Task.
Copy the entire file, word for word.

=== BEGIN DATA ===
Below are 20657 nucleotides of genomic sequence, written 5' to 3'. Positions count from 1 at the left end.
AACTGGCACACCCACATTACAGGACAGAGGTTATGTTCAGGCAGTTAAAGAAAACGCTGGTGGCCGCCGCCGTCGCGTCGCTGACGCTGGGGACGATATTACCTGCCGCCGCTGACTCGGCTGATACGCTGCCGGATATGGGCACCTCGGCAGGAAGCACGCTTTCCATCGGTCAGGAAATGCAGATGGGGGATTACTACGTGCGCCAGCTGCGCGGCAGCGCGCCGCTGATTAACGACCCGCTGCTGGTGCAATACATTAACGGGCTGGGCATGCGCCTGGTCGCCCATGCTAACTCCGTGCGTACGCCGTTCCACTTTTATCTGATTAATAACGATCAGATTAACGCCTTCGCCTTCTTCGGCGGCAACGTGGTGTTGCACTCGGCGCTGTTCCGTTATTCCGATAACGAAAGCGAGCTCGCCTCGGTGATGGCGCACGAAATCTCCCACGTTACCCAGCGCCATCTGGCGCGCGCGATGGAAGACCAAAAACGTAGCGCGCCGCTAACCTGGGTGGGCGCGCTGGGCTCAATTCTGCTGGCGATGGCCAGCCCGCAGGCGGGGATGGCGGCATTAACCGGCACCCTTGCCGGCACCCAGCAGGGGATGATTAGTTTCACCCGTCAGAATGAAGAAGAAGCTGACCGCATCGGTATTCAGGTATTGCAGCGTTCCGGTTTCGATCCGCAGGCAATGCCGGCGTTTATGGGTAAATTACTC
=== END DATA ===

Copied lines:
Below are 20657 nucleotides of genomic sequence, written 5' to 3'. Positions count from 1 at the left end.
AACTGGCACACCCACATTACAGGACAGAGGTTATGTTCAGGCAGTTAAAGAAAACGCTGGTGGCCGCCGCCGTCGCGTCGCTGACGCTGGGGACGATATTACCTGCCGCCGCTGACTCGGCTGATACGCTGCCGGATATGGGCACCTCGGCAGGAAGCACGCTTTCCATCGGTCAGGAAATGCAGATGGGGGATTACTACGTGCGCCAGCTGCGCGGCAGCGCGCCGCTGATTAACGACCCGCTGCTGGTGCAATACATTAACGGGCTGGGCATGCGCCTGGTCGCCCATGCTAACTCCGTGCGTACGCCGTTCCACTTTTATCTGATTAATAACGATCAGATTAACGCCTTCGCCTTCTTCGGCGGCAACGTGGTGTTGCACTCGGCGCTGTTCCGTTATTCCGATAACGAAAGCGAGCTCGCCTCGGTGATGGCGCACGAAATCTCCCACGTTACCCAGCGCCATCTGGCGCGCGCGATGGAAGACCAAAAACGTAGCGCGCCGCTAACCTGGGTGGGCGCGCTGGGCTCAATTCTGCTGGCGATGGCCAGCCCGCAGGCGGGGATGGCGGCATTAACCGGCACCCTTGCCGGCACCCAGCAGGGGATGATTAGTTTCACCCGTCAGAATGAAGAAGAAGCTGACCGCATCGGTATTCAGGTATTGCAGCGTTCCGGTTTCGATCCGCAGGCAATGCCGGCGTTTATGGGTAAATTACTC